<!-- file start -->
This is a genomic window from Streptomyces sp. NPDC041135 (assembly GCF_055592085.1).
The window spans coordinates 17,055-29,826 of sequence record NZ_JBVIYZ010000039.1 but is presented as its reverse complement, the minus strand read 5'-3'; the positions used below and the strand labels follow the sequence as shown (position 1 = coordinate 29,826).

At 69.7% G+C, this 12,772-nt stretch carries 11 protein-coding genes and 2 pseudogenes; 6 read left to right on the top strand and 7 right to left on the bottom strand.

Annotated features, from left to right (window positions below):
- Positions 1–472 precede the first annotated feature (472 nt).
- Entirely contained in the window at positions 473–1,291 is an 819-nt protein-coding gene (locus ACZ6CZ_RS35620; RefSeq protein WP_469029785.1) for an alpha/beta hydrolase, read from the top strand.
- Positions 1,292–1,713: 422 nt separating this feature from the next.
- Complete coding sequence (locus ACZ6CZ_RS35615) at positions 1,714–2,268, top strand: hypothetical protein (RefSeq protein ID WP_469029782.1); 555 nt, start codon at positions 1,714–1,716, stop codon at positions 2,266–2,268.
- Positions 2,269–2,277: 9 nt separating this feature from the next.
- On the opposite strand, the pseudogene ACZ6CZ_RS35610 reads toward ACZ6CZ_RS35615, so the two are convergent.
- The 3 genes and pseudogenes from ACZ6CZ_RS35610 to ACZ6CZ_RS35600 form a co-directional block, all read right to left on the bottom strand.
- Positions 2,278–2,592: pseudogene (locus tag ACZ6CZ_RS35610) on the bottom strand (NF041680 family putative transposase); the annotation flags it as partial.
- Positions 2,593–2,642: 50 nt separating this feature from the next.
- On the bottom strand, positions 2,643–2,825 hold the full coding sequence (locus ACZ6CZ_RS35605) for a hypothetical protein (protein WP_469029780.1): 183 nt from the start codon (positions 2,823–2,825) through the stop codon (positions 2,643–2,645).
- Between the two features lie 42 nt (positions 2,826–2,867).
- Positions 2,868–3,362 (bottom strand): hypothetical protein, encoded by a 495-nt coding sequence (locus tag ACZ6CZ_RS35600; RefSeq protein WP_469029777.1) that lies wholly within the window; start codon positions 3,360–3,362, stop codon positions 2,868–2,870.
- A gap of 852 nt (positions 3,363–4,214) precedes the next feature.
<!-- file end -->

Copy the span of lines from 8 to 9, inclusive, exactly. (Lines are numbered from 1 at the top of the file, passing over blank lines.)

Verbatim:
- Complete coding sequence (locus ACZ6CZ_RS35615) at positions 1,714–2,268, top strand: hypothetical protein (RefSeq protein ID WP_469029782.1); 555 nt, start codon at positions 1,714–1,716, stop codon at positions 2,266–2,268.
- Positions 2,269–2,277: 9 nt separating this feature from the next.